Problems and Proposed Solutions

The above-described prior art technique is effectively used today to provide long term reliable operation of these excimer lasers in a manufacturing environment. However, several laser parameters, such as bandwidth, beam profile and wavelength stability, are adversely affected by the substantial swings in the discharge voltage and fluorine concentration.

A substantial number of techniques have been proposed and patented for measuring and controlling the fluorine concentration in excimer lasers to within more narrow limits than those provided under the above described prior art technique. These techniques have generally not been commercially pursued. Prior art commercial excimer lasers typically do not have a fluorine monitor. A need for a good, inexpensive, reliable, real-time fluorine monitor has been recognized for a long time.

Techniques for measuring trace gas concentrations with light beams are well known. One such technique uses a photo detector to determine the absorption of a beam as it passes through an absorption cell. Another technique well known since it was first discovered by Alexander Graham Bell involves the creation of sound waves in an absorption cell with an intensely modulated light beam. See Optimal Optoacoustic Detector Design, Lars-Goran Rosengren, Applied Optics Vol. 14, No. 8/August 1975 and Brewsters Window and Windowless Resonance Spectrophones for Intercavity Operations, R. Gerlach and N. M. Amer, Appl. Phys. 23, 319-326 (1980).

Injection Seeding

A well-known technique for reducing the bandwidth of gas discharge laser systems (including excimer laser systems) involves the injection of a narrow band “seed” beam into a gain medium. In some of these systems a laser producing the seed beam called a “master oscillator” is designed to provide a very narrow bandwidth beam in a first gain medium, and that beam is used as a seed beam in a second gain medium. If the second gain medium functions as a power amplifier, the system is referred to as a master oscillator, power amplifier (MOPA) system. If the second gain medium itself has a resonance cavity (in which laser oscillations take place), the system is referred to as an injection seeded oscillator (ISO) system or a master oscillator, power oscillator (MOPO) system in which case the seed laser is called the master oscillator and the downstream system is called the power oscillator. Laser systems comprised of two separate systems tend to be substantially more expensive, larger and more complicated to build and operate than comparable single chamber laser systems. Therefore, commercial application of these two chamber laser systems has been limited.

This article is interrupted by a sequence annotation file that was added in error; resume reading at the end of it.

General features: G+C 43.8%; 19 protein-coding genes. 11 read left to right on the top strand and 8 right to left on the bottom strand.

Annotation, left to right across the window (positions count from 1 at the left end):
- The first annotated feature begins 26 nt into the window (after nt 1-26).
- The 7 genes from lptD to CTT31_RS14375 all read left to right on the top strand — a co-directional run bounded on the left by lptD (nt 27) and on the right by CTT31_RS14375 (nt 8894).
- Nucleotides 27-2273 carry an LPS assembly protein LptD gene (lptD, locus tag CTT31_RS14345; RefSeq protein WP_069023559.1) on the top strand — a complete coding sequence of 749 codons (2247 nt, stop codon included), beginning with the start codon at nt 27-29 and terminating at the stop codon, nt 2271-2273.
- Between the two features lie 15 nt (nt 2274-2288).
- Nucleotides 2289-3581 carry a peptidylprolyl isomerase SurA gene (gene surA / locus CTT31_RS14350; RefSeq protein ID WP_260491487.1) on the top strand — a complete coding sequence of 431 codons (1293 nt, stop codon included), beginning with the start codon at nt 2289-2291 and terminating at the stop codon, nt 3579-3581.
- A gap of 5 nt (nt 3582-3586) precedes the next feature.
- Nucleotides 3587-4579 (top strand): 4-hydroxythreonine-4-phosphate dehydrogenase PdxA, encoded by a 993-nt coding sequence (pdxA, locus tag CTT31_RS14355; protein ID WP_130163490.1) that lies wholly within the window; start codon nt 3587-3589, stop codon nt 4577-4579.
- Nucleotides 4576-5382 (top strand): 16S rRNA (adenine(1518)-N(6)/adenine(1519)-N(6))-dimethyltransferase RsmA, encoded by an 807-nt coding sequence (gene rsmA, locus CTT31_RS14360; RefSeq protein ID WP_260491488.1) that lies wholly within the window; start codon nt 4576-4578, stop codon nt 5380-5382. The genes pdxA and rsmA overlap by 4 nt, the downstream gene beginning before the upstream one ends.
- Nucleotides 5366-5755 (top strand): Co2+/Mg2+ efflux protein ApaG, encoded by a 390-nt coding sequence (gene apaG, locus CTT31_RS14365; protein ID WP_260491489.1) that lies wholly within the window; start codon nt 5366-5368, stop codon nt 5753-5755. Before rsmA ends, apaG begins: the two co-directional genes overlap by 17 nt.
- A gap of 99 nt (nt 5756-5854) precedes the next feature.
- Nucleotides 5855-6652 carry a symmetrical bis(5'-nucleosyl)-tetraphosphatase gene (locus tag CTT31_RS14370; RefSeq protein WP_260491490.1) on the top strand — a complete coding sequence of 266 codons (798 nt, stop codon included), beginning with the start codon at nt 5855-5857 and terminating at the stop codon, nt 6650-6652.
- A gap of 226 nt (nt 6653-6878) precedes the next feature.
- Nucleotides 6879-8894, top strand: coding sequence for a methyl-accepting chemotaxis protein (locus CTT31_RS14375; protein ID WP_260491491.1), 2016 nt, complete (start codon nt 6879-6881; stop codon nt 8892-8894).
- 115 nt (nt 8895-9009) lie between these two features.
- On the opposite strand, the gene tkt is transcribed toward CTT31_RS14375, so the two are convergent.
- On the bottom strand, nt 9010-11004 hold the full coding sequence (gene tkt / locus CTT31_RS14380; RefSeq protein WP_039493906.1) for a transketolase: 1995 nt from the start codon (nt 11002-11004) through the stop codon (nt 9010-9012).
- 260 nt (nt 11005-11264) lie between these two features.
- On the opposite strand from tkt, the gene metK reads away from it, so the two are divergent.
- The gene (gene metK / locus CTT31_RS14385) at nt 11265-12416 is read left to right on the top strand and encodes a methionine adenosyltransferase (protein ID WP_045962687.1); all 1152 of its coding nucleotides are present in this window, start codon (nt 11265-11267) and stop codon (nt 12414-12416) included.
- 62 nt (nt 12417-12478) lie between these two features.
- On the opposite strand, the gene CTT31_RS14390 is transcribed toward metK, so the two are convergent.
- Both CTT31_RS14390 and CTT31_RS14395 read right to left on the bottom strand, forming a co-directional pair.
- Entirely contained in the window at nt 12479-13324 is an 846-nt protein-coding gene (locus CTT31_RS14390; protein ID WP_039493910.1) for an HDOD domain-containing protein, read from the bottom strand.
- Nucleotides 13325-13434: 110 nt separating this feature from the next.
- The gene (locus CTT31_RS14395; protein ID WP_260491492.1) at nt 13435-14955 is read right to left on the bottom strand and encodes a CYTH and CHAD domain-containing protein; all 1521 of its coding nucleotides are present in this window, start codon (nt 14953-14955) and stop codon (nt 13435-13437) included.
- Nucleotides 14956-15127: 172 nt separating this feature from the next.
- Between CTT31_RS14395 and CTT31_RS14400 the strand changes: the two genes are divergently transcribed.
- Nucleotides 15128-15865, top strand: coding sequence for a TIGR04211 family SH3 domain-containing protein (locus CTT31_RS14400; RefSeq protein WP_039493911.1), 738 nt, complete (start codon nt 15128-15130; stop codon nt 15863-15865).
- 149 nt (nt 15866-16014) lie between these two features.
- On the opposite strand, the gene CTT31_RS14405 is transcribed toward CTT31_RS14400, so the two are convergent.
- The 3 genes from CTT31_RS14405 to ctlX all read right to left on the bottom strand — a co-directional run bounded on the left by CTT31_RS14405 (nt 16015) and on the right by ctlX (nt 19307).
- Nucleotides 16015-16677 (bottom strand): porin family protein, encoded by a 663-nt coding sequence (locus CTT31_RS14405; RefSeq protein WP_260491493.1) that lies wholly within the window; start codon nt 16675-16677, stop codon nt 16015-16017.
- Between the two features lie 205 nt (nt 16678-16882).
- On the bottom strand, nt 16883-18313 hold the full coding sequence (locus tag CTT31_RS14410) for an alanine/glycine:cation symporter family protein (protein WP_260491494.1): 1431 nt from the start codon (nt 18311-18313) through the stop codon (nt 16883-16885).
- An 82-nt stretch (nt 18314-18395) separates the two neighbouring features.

What is needed is a better control system for a pulse gas discharge laser for operation at repetition rates in the range of about 4,000 to 6,000 pulses per second or greater.

SUMMARY OF THE INVENTION

The present invention provides a control system including automatic laser gas control, for a modular high repetition rate two discharge chamber ultraviolet gas discharge laser. The laser gas control includes techniques, monitors, and processor for monitoring the F2 consumption rates through the operating life of the laser system. These consumption rates are used by a processor programmed with an algorithm to determine when F2 is to be injected to maintain laser beam quality within a delivery range.